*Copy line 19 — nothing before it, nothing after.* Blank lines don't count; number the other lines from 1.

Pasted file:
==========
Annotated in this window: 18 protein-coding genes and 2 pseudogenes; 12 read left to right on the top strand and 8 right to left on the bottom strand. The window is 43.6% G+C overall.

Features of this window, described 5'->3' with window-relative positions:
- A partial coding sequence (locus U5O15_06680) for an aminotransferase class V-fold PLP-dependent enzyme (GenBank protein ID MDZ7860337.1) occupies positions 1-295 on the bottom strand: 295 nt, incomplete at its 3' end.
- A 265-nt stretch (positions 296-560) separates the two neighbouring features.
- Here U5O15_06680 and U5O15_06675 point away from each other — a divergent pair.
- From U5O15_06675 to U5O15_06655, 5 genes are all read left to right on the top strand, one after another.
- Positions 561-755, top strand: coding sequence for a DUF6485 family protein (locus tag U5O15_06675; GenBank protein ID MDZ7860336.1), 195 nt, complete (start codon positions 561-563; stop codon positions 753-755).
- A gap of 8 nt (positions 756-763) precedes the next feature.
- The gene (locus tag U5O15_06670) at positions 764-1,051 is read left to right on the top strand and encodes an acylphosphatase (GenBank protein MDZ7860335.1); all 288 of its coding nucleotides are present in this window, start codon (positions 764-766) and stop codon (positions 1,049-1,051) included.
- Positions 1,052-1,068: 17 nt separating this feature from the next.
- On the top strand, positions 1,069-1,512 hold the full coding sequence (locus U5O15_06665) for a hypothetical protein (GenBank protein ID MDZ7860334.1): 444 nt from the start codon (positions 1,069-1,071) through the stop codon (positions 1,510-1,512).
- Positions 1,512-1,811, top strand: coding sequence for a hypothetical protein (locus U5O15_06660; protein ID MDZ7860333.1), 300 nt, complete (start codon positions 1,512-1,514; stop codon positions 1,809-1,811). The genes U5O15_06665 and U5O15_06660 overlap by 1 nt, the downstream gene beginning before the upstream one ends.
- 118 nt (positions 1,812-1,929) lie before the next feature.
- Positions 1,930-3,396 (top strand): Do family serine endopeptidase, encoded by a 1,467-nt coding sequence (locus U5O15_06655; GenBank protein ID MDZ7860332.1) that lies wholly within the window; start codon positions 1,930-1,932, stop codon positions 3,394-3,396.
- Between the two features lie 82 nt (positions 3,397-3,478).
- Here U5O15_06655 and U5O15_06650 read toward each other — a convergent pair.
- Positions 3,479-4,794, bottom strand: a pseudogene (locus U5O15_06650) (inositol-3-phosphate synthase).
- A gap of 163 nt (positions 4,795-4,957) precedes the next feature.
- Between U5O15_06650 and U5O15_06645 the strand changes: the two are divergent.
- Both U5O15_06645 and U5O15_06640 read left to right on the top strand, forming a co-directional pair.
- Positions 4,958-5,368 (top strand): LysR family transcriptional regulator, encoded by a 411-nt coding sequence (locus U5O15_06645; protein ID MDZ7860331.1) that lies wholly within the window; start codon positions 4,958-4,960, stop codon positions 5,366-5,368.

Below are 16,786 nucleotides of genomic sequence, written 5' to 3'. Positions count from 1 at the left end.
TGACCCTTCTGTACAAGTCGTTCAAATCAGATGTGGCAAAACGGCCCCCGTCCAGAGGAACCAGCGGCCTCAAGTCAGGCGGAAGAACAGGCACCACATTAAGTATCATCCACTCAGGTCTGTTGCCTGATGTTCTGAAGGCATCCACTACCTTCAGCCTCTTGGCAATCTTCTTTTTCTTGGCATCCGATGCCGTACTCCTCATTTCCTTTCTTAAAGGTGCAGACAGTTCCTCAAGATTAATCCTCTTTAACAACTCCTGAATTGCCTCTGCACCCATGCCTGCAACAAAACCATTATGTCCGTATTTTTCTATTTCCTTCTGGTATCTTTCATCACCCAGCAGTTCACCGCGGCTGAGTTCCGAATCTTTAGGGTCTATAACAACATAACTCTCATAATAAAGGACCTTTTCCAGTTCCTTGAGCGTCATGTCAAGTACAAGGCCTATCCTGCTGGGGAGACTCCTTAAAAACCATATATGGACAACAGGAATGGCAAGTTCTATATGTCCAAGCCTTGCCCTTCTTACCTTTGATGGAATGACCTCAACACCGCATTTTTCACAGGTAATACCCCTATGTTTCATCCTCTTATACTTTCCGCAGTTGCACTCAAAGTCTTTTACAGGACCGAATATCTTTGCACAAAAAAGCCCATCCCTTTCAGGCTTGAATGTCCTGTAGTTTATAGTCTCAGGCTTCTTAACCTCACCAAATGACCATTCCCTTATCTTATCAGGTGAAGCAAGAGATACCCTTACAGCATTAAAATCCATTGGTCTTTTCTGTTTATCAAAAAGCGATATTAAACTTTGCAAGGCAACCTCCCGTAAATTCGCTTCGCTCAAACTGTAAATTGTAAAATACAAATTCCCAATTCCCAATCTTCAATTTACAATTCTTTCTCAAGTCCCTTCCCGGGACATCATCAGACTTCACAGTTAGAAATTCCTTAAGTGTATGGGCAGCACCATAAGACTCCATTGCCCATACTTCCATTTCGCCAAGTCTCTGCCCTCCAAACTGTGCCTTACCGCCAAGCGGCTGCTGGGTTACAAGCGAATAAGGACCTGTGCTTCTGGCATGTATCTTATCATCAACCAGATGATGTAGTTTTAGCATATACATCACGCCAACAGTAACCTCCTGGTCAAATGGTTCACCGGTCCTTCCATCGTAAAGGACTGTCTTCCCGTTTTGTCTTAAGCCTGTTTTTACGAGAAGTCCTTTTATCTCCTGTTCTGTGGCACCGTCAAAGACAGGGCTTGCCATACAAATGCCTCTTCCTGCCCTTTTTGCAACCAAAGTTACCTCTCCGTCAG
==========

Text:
- Between U5O15_06650 and U5O15_06645 the strand changes: the two are divergent.